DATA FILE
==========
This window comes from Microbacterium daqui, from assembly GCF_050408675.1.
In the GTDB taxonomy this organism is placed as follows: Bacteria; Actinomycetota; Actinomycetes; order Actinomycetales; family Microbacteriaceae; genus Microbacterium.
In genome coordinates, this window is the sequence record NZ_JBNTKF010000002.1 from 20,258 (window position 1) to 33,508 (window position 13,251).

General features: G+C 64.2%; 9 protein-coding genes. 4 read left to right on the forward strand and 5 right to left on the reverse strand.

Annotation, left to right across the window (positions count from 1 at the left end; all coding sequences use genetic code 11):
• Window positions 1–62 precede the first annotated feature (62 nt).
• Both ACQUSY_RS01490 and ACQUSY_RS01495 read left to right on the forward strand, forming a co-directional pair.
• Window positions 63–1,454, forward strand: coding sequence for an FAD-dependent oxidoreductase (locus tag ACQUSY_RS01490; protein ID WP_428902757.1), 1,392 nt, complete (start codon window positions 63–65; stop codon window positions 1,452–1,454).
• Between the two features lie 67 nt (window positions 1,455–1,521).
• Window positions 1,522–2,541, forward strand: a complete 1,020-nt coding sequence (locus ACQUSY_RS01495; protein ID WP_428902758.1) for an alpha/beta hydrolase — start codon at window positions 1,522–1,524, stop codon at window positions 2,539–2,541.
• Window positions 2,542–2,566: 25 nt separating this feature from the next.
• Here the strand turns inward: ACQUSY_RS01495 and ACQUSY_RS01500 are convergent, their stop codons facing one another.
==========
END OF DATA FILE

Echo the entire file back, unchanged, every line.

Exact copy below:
This window comes from Microbacterium daqui, from assembly GCF_050408675.1.
In the GTDB taxonomy this organism is placed as follows: Bacteria; Actinomycetota; Actinomycetes; order Actinomycetales; family Microbacteriaceae; genus Microbacterium.
In genome coordinates, this window is the sequence record NZ_JBNTKF010000002.1 from 20,258 (window position 1) to 33,508 (window position 13,251).

General features: G+C 64.2%; 9 protein-coding genes. 4 read left to right on the forward strand and 5 right to left on the reverse strand.

Annotation, left to right across the window (positions count from 1 at the left end; all coding sequences use genetic code 11):
• Window positions 1–62 precede the first annotated feature (62 nt).
• Both ACQUSY_RS01490 and ACQUSY_RS01495 read left to right on the forward strand, forming a co-directional pair.
• Window positions 63–1,454, forward strand: coding sequence for an FAD-dependent oxidoreductase (locus tag ACQUSY_RS01490; protein ID WP_428902757.1), 1,392 nt, complete (start codon window positions 63–65; stop codon window positions 1,452–1,454).
• Between the two features lie 67 nt (window positions 1,455–1,521).
• Window positions 1,522–2,541, forward strand: a complete 1,020-nt coding sequence (locus ACQUSY_RS01495; protein ID WP_428902758.1) for an alpha/beta hydrolase — start codon at window positions 1,522–1,524, stop codon at window positions 2,539–2,541.
• Window positions 2,542–2,566: 25 nt separating this feature from the next.
• Here the strand turns inward: ACQUSY_RS01495 and ACQUSY_RS01500 are convergent, their stop codons facing one another.